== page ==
There is growing concern that India will miss the fiscal deficit target of 3.2% of the gross domestic product (GDP) set in the Union budget for the year to 31 March. The Centre has been on a path of fiscal consolidation, narrowing its deficit from a high of 5.9% in FY12 to 3.5% of GDP in FY17. However, the government’s revenue collection in the current year is falling short of target, leading to concerns on the fiscal front. At the same time, with GDP growth slipping, there is increasing clamour for fiscal stimulus to revive the economy. In the given backdrop, what does missing the fiscal deficit target really mean for the Indian economy?

Higher fiscal deficit for an economy means increased government borrowing, which in turn implies higher interest burden. India has a debt-to-GDP ratio of 68%, which is the highest among its emerging market peers. Indonesia has a government debt-to-GDP ratio of 24%, while this ratio for Thailand is 41%. Most of India’s government debt is internal (from domestic market), implying less external vulnerability. Nevertheless, high government debt implies high interest burden and the threat of economic instability. Many of the developed economies like the US and Japan have much higher debt-to-GDP ratio (108% and 240%, respectively). However, their interest burden is much less as their governments are borrowing at much lower interest rates. US and Japan policy interest rates currently are zero and 1.25%, respectively against India’s 6%. In India, the government’s interest payment to total expenditure is around 24%, while for Japan and the US it is much lower at 9.5% and 11.2%, respectively.

Higher interest payment burden implies less headroom for developmental expenditure by the government. Capital expenditure accounts for only 12-14% of India’s total expenditure, whereas a high of 24% of government’s total expenditure goes into interest payment obligation. The other disadvantage of a high debt-to-GDP ratio is that it has an impact on the country’s credit ratings and investor sentiments. Here it is interesting to note that Moody’s has recently upgraded India’s sovereign credit rating. This is despite an increase in risks of fiscal slippage. Perhaps, Moody’s has taken into account the recent structural reforms and its likely positive impact on India’s economic growth in the medium term.

While there is no doubt that the government should be fiscally prudent, what is being increasingly debated is whether our fiscal management should be counter-cyclical. This means that when economic growth is above potential, policymakers should reduce fiscal deficit. Similarly, when economic growth is poor, fiscal deficit should be allowed to expand (within a ceiling) in order to support economic growth.

While it is ideal to have a rule-based fiscal consolidation path, experience shows that there are threats of genuine disruptions. For instance, the Fiscal Responsibility and Budget Management (FRBM) Act enacted in 2003 led to an improvement in the fiscal deficit of Centre from 5.7% of GDP in FY03 to 2.5% of GDP in FY08. However, there was a pause button on the FRBM Act post the global financial crisis. Fiscal deficit shot up to 6% in FY09 and it was only in FY12 that a path to fiscal consolidation was recalibrated.

The risk is that following a fiscal deficit target under all circumstances could result in adverse impact on developmental expenditure. For instance, in the current year, due to fear of fiscal slippage, there is pressure on the government to cut expenditure. This can result in capex falling short of the target. Capex expenditure for April-September has grown by 8.5% as against budget target of 10.7% for FY18.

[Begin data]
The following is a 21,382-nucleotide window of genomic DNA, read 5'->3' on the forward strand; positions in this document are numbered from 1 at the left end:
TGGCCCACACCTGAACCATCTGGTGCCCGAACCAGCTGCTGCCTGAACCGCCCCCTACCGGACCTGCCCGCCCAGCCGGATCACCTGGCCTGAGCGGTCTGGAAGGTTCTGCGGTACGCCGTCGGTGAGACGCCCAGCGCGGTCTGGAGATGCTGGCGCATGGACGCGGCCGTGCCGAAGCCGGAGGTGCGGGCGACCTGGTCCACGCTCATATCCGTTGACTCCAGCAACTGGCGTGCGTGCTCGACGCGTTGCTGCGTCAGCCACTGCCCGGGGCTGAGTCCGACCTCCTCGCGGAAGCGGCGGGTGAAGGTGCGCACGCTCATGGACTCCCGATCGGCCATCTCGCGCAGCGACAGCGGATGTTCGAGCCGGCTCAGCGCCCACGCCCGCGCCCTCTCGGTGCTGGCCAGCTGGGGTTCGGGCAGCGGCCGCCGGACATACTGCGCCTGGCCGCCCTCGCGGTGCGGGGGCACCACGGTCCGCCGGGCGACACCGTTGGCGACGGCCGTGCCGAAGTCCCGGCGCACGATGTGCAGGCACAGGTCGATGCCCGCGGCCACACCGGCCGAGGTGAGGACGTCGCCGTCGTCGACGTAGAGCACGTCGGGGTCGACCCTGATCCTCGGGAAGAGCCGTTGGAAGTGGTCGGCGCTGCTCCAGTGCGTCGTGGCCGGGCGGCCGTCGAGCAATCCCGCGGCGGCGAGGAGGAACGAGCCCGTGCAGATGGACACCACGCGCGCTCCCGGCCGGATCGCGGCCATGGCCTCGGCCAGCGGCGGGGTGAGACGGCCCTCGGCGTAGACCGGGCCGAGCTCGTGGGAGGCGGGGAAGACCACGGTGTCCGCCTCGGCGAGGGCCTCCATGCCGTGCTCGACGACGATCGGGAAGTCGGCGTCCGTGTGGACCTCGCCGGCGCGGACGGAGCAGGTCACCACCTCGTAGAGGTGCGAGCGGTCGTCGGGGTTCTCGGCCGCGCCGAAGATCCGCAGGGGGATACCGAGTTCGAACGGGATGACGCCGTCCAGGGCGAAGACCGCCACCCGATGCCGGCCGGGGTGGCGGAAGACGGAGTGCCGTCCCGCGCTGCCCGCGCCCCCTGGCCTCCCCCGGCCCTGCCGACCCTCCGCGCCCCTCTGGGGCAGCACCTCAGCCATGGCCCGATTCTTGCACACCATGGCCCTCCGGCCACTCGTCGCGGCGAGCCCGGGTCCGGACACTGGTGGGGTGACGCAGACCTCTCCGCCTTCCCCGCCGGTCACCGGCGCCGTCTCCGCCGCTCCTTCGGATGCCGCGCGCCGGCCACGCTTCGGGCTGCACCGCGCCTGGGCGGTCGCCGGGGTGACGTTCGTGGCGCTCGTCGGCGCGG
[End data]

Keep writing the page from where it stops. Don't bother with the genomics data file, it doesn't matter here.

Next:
Currently the private investment scenario in the economy is languishing. Non-food credit to the industrial sector has been on a decline, falling by 0.4% in September. Banks have been investing more than the mandatory requirement in government securities, reflecting the lack of better avenue for banks. Hence a higher government borrowing will not in any way crowd out private investment. In fact, higher government capex is badly required at this point to propel growth. While it is important that the government follows fiscal prudence, there should be some flexibility to increase fiscal deficit if the economic scenario warrants. However, at the same time it is very critical to ensure that the fiscal slippage, if any, is not due to unproductive expenditure on populist measures. In addition, the government should follow the discipline of tightening the fiscal belt when growth picks up. Only then can a counter-cyclical fiscal management work effectively.

The N.K. Singh Committee on FRBM has recommended reducing the fiscal deficit-to-GDP ratio to 2.5% of GDP by 2022-23. Even though the committee has said that using cyclically adjusted deficits may not be practical for India at this point of time, they have suggested flexibility in fiscal deficit targets in case of exogenous shocks (includes sharp drop in economic growth or structural reforms with fiscal implications). The committee has emphasized the need for increased focus on debt sustainability and recommended reducing India’s debt-to-GDP to 60% by 2022-23 from the current level of 68%. Reduction in the government debt level would depend on the differential between GDP growth and interest rate, and the government’s primary deficit. If high GDP growth—supported by substantial government capex—offsets any rise in interest rates and primary deficit, it would still keep the debt-to-GDP ratio in check.

Rajani Sinha and Rutuja Morankar are corporate economists based in Mumbai.

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